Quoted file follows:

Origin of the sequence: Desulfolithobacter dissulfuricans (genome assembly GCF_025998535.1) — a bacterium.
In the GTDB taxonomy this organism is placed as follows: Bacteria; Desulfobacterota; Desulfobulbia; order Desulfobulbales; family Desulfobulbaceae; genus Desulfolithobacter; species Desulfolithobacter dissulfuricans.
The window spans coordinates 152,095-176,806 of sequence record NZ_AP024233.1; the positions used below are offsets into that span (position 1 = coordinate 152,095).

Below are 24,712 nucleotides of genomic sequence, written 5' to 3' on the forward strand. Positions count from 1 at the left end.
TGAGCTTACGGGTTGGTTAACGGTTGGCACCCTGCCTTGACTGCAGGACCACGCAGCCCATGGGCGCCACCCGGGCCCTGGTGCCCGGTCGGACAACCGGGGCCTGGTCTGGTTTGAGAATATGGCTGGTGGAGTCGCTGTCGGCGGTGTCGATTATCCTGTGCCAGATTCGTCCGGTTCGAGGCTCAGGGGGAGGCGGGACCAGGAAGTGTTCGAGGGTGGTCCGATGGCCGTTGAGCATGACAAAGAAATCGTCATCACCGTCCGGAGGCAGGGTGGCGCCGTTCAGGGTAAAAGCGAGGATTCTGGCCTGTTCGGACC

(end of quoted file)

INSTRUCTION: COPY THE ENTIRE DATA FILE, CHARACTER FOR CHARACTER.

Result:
Origin of the sequence: Desulfolithobacter dissulfuricans (genome assembly GCF_025998535.1) — a bacterium.
In the GTDB taxonomy this organism is placed as follows: Bacteria; Desulfobacterota; Desulfobulbia; order Desulfobulbales; family Desulfobulbaceae; genus Desulfolithobacter; species Desulfolithobacter dissulfuricans.
The window spans coordinates 152,095-176,806 of sequence record NZ_AP024233.1; the positions used below are offsets into that span (position 1 = coordinate 152,095).

Below are 24,712 nucleotides of genomic sequence, written 5' to 3' on the forward strand. Positions count from 1 at the left end.
TGAGCTTACGGGTTGGTTAACGGTTGGCACCCTGCCTTGACTGCAGGACCACGCAGCCCATGGGCGCCACCCGGGCCCTGGTGCCCGGTCGGACAACCGGGGCCTGGTCTGGTTTGAGAATATGGCTGGTGGAGTCGCTGTCGGCGGTGTCGATTATCCTGTGCCAGATTCGTCCGGTTCGAGGCTCAGGGGGAGGCGGGACCAGGAAGTGTTCGAGGGTGGTCCGATGGCCGTTGAGCATGACAAAGAAATCGTCATCACCGTCCGGAGGCAGGGTGGCGCCGTTCAGGGTAAAAGCGAGGATTCTGGCCTGTTCGGACC